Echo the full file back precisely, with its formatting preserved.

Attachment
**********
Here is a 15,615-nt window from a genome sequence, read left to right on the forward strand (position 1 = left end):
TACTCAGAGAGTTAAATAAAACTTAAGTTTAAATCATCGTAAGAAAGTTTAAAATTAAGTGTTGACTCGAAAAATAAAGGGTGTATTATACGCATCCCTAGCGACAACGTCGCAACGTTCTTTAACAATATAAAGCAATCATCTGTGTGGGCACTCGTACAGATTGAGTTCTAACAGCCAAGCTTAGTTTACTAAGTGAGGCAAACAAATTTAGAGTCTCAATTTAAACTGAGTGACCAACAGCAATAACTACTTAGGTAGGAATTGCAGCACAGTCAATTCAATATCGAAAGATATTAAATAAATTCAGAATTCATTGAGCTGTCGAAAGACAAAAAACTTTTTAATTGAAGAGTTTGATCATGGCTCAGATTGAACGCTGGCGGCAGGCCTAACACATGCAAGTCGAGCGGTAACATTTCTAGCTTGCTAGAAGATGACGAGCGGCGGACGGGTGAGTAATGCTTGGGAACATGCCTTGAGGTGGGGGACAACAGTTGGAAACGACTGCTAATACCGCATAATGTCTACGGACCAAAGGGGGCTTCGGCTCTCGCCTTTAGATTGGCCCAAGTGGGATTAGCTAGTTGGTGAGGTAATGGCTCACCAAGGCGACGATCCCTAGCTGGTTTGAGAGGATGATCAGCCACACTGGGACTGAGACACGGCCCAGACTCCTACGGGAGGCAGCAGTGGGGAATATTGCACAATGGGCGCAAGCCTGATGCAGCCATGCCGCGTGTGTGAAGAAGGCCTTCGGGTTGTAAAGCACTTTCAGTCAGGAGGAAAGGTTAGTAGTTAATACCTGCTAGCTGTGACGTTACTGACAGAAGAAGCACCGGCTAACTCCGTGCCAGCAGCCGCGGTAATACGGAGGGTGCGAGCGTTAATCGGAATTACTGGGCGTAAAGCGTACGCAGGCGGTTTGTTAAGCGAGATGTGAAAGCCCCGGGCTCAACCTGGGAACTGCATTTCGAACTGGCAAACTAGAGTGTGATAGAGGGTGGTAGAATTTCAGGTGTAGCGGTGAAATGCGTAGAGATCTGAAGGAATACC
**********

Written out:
Here is a 15,615-nt window from a genome sequence, read left to right on the forward strand (position 1 = left end):
TACTCAGAGAGTTAAATAAAACTTAAGTTTAAATCATCGTAAGAAAGTTTAAAATTAAGTGTTGACTCGAAAAATAAAGGGTGTATTATACGCATCCCTAGCGACAACGTCGCAACGTTCTTTAACAATATAAAGCAATCATCTGTGTGGGCACTCGTACAGATTGAGTTCTAACAGCCAAGCTTAGTTTACTAAGTGAGGCAAACAAATTTAGAGTCTCAATTTAAACTGAGTGACCAACAGCAATAACTACTTAGGTAGGAATTGCAGCACAGTCAATTCAATATCGAAAGATATTAAATAAATTCAGAATTCATTGAGCTGTCGAAAGACAAAAAACTTTTTAATTGAAGAGTTTGATCATGGCTCAGATTGAACGCTGGCGGCAGGCCTAACACATGCAAGTCGAGCGGTAACATTTCTAGCTTGCTAGAAGATGACGAGCGGCGGACGGGTGAGTAATGCTTGGGAACATGCCTTGAGGTGGGGGACAACAGTTGGAAACGACTGCTAATACCGCATAATGTCTACGGACCAAAGGGGGCTTCGGCTCTCGCCTTTAGATTGGCCCAAGTGGGATTAGCTAGTTGGTGAGGTAATGGCTCACCAAGGCGACGATCCCTAGCTGGTTTGAGAGGATGATCAGCCACACTGGGACTGAGACACGGCCCAGACTCCTACGGGAGGCAGCAGTGGGGAATATTGCACAATGGGCGCAAGCCTGATGCAGCCATGCCGCGTGTGTGAAGAAGGCCTTCGGGTTGTAAAGCACTTTCAGTCAGGAGGAAAGGTTAGTAGTTAATACCTGCTAGCTGTGACGTTACTGACAGAAGAAGCACCGGCTAACTCCGTGCCAGCAGCCGCGGTAATACGGAGGGTGCGAGCGTTAATCGGAATTACTGGGCGTAAAGCGTACGCAGGCGGTTTGTTAAGCGAGATGTGAAAGCCCCGGGCTCAACCTGGGAACTGCATTTCGAACTGGCAAACTAGAGTGTGATAGAGGGTGGTAGAATTTCAGGTGTAGCGGTGAAATGCGTAGAGATCTGAAGGAATACC